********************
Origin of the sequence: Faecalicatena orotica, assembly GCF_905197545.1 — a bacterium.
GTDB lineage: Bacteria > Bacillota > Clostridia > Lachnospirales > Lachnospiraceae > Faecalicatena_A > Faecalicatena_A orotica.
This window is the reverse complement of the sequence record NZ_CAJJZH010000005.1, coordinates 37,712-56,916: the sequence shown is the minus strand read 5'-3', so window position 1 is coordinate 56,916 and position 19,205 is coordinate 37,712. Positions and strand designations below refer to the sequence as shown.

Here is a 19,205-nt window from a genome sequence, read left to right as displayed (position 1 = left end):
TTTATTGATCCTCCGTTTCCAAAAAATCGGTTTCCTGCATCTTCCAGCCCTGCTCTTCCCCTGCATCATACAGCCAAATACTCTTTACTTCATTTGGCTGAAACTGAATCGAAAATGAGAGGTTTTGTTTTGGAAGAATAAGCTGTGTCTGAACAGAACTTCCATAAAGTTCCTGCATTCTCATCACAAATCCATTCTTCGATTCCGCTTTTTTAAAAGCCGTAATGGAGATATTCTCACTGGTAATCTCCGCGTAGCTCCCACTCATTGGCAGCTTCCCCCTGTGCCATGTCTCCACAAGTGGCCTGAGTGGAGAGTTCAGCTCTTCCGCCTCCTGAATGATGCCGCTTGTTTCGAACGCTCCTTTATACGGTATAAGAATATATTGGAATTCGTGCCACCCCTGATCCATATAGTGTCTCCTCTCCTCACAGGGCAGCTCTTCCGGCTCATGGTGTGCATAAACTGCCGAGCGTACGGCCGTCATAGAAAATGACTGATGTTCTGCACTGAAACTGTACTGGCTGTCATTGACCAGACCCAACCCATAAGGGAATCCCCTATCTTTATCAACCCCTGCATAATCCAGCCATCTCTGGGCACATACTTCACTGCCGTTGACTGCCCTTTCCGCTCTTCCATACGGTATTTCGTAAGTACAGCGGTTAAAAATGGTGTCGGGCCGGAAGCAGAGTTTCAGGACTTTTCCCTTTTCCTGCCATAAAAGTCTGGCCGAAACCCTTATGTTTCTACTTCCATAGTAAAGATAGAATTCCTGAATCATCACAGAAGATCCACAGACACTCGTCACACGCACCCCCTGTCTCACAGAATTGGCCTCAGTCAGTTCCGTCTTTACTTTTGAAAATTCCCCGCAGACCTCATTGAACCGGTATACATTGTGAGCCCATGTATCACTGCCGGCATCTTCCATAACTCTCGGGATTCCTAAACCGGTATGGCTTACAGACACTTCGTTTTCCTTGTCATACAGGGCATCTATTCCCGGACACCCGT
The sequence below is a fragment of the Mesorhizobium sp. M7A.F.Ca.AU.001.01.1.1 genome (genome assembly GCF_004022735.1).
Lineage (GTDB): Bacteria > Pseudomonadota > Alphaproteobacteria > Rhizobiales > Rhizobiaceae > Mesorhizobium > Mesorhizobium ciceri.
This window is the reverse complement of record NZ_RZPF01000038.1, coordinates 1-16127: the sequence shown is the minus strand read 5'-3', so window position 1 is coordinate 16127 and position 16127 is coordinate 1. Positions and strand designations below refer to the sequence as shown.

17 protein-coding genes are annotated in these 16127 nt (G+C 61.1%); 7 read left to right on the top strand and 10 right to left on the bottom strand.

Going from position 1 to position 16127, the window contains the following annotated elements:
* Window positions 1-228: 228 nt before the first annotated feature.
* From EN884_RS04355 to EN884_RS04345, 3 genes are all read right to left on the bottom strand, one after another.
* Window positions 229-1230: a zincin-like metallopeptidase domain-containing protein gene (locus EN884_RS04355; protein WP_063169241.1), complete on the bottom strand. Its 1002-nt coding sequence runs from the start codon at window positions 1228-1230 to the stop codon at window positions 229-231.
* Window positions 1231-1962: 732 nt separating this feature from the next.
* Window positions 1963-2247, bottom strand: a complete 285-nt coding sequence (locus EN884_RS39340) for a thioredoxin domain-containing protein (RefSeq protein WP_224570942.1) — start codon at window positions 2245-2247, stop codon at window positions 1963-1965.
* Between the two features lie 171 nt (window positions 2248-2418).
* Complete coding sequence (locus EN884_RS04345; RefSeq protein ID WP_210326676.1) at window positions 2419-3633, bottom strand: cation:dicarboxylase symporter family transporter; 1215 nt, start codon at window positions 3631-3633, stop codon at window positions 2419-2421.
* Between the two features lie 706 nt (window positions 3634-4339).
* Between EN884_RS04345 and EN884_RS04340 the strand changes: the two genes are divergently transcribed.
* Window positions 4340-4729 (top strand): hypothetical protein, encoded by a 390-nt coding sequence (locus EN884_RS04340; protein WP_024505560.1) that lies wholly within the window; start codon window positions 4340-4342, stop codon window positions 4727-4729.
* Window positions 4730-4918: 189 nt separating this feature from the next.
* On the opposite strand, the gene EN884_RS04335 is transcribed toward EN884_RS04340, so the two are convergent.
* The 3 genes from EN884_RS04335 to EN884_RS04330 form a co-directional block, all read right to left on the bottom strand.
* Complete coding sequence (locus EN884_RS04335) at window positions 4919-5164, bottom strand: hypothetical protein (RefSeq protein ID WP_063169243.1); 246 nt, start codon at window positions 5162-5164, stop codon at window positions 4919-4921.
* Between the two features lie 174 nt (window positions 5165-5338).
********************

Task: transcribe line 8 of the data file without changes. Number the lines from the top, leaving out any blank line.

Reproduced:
This window is the reverse complement of record NZ_RZPF01000038.1, coordinates 1-16127: the sequence shown is the minus strand read 5'-3', so window position 1 is coordinate 16127 and position 16127 is coordinate 1. Positions and strand designations below refer to the sequence as shown.